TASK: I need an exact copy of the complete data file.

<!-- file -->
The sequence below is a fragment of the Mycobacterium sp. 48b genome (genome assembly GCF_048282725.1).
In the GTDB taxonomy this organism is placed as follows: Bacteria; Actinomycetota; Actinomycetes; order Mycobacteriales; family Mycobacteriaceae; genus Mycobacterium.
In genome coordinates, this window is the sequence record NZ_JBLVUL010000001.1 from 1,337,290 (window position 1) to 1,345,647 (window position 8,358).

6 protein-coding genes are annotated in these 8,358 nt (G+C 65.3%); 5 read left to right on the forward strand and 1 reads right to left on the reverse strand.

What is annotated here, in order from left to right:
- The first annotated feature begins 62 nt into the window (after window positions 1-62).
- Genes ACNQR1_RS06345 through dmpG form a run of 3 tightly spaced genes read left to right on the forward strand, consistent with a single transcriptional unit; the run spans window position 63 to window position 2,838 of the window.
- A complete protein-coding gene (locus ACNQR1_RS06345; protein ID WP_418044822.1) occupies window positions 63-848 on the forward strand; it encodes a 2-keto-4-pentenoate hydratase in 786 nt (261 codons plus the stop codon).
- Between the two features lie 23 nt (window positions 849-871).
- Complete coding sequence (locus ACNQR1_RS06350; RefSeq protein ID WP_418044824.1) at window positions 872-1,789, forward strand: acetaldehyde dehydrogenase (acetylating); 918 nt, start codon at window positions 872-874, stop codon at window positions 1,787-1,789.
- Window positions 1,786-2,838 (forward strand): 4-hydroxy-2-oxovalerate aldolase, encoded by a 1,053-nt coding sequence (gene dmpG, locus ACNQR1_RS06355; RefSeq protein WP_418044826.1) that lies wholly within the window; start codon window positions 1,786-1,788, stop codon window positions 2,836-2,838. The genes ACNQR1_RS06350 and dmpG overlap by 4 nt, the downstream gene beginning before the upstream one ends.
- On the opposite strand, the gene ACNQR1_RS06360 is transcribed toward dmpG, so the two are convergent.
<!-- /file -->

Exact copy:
The sequence below is a fragment of the Mycobacterium sp. 48b genome (genome assembly GCF_048282725.1).
In the GTDB taxonomy this organism is placed as follows: Bacteria; Actinomycetota; Actinomycetes; order Mycobacteriales; family Mycobacteriaceae; genus Mycobacterium.
In genome coordinates, this window is the sequence record NZ_JBLVUL010000001.1 from 1,337,290 (window position 1) to 1,345,647 (window position 8,358).

6 protein-coding genes are annotated in these 8,358 nt (G+C 65.3%); 5 read left to right on the forward strand and 1 reads right to left on the reverse strand.

What is annotated here, in order from left to right:
- The first annotated feature begins 62 nt into the window (after window positions 1-62).
- Genes ACNQR1_RS06345 through dmpG form a run of 3 tightly spaced genes read left to right on the forward strand, consistent with a single transcriptional unit; the run spans window position 63 to window position 2,838 of the window.
- A complete protein-coding gene (locus ACNQR1_RS06345; protein ID WP_418044822.1) occupies window positions 63-848 on the forward strand; it encodes a 2-keto-4-pentenoate hydratase in 786 nt (261 codons plus the stop codon).
- Between the two features lie 23 nt (window positions 849-871).
- Complete coding sequence (locus ACNQR1_RS06350; RefSeq protein ID WP_418044824.1) at window positions 872-1,789, forward strand: acetaldehyde dehydrogenase (acetylating); 918 nt, start codon at window positions 872-874, stop codon at window positions 1,787-1,789.
- Window positions 1,786-2,838 (forward strand): 4-hydroxy-2-oxovalerate aldolase, encoded by a 1,053-nt coding sequence (gene dmpG, locus ACNQR1_RS06355; RefSeq protein WP_418044826.1) that lies wholly within the window; start codon window positions 1,786-1,788, stop codon window positions 2,836-2,838. The genes ACNQR1_RS06350 and dmpG overlap by 4 nt, the downstream gene beginning before the upstream one ends.
- On the opposite strand, the gene ACNQR1_RS06360 is transcribed toward dmpG, so the two are convergent.